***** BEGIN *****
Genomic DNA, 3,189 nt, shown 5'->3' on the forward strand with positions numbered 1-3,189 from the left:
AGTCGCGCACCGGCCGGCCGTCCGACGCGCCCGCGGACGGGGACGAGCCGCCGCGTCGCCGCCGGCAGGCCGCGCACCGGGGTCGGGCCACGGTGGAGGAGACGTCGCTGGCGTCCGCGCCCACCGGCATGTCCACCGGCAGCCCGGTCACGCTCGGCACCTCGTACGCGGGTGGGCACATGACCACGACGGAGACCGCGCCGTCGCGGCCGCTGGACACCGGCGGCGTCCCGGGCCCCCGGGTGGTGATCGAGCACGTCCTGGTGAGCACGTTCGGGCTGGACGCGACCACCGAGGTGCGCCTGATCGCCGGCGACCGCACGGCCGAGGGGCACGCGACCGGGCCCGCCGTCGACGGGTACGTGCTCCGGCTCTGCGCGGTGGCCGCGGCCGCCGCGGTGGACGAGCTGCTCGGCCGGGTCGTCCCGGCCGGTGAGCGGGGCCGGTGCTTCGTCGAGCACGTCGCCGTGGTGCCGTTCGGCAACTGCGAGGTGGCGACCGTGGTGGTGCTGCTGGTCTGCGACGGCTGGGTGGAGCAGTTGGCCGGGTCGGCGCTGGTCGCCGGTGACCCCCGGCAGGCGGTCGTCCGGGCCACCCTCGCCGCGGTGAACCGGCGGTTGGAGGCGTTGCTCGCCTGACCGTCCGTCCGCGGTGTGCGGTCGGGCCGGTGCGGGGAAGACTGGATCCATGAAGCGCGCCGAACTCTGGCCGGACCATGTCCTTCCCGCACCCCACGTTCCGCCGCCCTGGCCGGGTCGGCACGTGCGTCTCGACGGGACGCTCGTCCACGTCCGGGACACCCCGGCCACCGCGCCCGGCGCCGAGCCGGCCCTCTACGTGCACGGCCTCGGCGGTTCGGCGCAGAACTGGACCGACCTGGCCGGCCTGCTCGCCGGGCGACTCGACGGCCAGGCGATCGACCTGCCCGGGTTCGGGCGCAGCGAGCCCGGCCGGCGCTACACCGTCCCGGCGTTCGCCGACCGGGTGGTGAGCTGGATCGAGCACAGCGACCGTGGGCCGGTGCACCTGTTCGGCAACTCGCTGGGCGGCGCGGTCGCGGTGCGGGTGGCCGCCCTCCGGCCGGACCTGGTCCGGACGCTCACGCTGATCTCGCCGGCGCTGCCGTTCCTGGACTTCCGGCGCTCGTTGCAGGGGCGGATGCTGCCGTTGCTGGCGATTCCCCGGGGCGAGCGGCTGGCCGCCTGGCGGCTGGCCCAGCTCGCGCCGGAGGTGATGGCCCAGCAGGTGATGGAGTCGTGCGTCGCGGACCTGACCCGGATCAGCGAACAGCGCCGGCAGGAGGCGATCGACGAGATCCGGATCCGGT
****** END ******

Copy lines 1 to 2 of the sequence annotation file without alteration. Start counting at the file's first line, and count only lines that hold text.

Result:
Genomic DNA, 3,189 nt, shown 5'->3' on the forward strand with positions numbered 1-3,189 from the left:
AGTCGCGCACCGGCCGGCCGTCCGACGCGCCCGCGGACGGGGACGAGCCGCCGCGTCGCCGCCGGCAGGCCGCGCACCGGGGTCGGGCCACGGTGGAGGAGACGTCGCTGGCGTCCGCGCCCACCGGCATGTCCACCGGCAGCCCGGTCACGCTCGGCACCTCGTACGCGGGTGGGCACATGACCACGACGGAGACCGCGCCGTCGCGGCCGCTGGACACCGGCGGCGTCCCGGGCCCCCGGGTGGTGATCGAGCACGTCCTGGTGAGCACGTTCGGGCTGGACGCGACCACCGAGGTGCGCCTGATCGCCGGCGACCGCACGGCCGAGGGGCACGCGACCGGGCCCGCCGTCGACGGGTACGTGCTCCGGCTCTGCGCGGTGGCCGCGGCCGCCGCGGTGGACGAGCTGCTCGGCCGGGTCGTCCCGGCCGGTGAGCGGGGCCGGTGCTTCGTCGAGCACGTCGCCGTGGTGCCGTTCGGCAACTGCGAGGTGGCGACCGTGGTGGTGCTGCTGGTCTGCGACGGCTGGGTGGAGCAGTTGGCCGGGTCGGCGCTGGTCGCCGGTGACCCCCGGCAGGCGGTCGTCCGGGCCACCCTCGCCGCGGTGAACCGGCGGTTGGAGGCGTTGCTCGCCTGACCGTCCGTCCGCGGTGTGCGGTCGGGCCGGTGCGGGGAAGACTGGATCCATGAAGCGCGCCGAACTCTGGCCGGACCATGTCCTTCCCGCACCCCACGTTCCGCCGCCCTGGCCGGGTCGGCACGTGCGTCTCGACGGGACGCTCGTCCACGTCCGGGACACCCCGGCCACCGCGCCCGGCGCCGAGCCGGCCCTCTACGTGCACGGCCTCGGCGGTTCGGCGCAGAACTGGACCGACCTGGCCGGCCTGCTCGCCGGGCGACTCGACGGCCAGGCGATCGACCTGCCCGGGTTCGGGCGCAGCGAGCCCGGCCGGCGCTACACCGTCCCGGCGTTCGCCGACCGGGTGGTGAGCTGGATCGAGCACAGCGACCGTGGGCCGGTGCACCTGTTCGGCAACTCGCTGGGCGGCGCGGTCGCGGTGCGGGTGGCCGCCCTCCGGCCGGACCTGGTCCGGACGCTCACGCTGATCTCGCCGGCGCTGCCGTTCCTGGACTTCCGGCGCTCGTTGCAGGGGCGGATGCTGCCGTTGCTGGCGATTCCCCGGGGCGAGCGGCTGGCCGCCTGGCGGCTGGCCCAGCTCGCGCCGGAGGTGATGGCCCAGCAGGTGATGGAGTCGTGCGTCGCGGACCTGACCCGGATCAGCGAACAGCGCCGGCAGGAGGCGATCGACGAGATCCGGATCCGGT